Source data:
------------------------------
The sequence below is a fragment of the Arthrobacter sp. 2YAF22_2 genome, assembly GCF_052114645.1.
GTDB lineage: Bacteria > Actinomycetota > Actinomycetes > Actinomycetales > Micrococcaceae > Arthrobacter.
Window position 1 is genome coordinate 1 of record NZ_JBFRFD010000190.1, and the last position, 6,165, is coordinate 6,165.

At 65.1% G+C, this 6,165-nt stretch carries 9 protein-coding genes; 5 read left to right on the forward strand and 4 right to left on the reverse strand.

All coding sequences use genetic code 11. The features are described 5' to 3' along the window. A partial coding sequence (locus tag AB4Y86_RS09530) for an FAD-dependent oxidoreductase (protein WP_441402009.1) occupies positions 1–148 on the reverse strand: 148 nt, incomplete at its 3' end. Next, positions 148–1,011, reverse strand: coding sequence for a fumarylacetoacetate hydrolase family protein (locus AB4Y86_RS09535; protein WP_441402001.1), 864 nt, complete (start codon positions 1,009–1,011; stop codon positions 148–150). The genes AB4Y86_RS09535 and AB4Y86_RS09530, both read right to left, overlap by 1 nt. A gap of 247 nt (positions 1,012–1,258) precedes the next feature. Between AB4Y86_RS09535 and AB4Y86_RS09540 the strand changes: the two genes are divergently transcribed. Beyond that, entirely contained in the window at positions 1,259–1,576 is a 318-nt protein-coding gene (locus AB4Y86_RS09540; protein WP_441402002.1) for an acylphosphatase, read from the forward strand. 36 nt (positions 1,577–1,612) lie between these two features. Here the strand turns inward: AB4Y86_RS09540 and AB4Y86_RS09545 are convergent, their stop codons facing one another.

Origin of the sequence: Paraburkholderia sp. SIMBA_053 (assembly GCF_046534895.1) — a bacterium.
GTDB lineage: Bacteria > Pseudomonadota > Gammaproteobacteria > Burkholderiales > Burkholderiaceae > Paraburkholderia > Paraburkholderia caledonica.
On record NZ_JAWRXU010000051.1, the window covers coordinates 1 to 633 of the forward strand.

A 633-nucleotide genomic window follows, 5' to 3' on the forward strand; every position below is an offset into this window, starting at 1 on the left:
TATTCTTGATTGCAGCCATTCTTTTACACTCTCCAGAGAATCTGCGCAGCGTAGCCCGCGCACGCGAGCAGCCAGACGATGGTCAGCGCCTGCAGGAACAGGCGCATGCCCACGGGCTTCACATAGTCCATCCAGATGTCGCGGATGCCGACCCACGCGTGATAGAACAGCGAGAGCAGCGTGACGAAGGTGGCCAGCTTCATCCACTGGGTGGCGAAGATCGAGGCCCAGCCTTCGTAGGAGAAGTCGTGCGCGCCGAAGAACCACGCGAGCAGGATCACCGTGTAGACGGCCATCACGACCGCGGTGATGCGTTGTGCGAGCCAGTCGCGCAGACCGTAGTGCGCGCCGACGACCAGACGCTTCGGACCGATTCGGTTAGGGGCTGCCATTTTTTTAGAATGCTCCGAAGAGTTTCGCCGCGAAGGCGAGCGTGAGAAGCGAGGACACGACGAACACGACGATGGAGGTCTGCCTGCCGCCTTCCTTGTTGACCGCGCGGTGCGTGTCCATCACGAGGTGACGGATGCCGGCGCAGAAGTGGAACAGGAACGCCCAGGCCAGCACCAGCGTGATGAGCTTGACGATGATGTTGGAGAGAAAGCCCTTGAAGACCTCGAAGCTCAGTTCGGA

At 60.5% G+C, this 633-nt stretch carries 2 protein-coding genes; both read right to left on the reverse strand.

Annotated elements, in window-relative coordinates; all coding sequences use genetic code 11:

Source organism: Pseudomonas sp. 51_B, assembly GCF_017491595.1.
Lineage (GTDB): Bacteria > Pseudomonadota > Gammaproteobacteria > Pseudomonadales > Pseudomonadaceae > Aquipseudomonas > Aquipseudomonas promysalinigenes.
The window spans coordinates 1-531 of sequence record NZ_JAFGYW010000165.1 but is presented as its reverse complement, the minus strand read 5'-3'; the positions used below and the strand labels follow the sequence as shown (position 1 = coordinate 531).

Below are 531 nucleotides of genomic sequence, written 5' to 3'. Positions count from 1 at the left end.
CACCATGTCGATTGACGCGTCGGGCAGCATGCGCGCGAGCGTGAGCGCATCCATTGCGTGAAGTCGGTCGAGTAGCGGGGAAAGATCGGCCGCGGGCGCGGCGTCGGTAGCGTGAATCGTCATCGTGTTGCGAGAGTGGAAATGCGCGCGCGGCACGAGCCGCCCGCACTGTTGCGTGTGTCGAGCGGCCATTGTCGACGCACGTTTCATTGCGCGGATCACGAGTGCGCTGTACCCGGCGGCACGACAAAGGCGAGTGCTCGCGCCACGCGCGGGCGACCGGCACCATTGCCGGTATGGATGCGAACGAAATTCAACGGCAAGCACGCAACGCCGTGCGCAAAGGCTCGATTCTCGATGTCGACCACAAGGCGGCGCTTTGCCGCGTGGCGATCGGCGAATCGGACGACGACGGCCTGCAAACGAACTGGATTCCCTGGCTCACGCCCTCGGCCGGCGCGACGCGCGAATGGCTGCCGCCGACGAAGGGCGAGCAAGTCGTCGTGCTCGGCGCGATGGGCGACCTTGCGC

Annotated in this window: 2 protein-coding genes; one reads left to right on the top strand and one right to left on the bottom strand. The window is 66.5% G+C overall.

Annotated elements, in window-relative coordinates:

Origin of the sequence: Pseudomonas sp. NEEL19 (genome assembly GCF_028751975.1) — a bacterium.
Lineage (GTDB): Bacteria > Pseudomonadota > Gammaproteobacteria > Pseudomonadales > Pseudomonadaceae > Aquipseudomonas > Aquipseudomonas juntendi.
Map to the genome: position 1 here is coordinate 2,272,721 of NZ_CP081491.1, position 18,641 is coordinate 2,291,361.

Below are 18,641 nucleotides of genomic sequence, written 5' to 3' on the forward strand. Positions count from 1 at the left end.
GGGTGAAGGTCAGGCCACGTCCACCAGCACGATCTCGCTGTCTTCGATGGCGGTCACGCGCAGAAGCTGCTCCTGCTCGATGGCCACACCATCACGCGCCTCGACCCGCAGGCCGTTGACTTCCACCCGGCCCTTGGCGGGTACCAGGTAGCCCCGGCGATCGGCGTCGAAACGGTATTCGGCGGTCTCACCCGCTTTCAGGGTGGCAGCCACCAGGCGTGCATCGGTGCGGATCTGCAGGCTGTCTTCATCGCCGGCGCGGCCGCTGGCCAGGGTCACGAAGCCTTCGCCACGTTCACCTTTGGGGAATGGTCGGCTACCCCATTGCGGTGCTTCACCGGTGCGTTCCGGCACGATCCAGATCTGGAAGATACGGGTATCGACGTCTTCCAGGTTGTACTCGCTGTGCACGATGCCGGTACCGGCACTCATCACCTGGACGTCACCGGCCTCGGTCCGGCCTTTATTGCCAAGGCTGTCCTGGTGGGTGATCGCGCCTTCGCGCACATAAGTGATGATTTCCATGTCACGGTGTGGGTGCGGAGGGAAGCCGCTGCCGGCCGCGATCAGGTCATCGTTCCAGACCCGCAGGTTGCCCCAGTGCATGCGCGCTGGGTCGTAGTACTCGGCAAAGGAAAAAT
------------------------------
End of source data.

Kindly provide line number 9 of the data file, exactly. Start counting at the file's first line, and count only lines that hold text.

A 633-nucleotide genomic window follows, 5' to 3' on the forward strand; every position below is an offset into this window, starting at 1 on the left: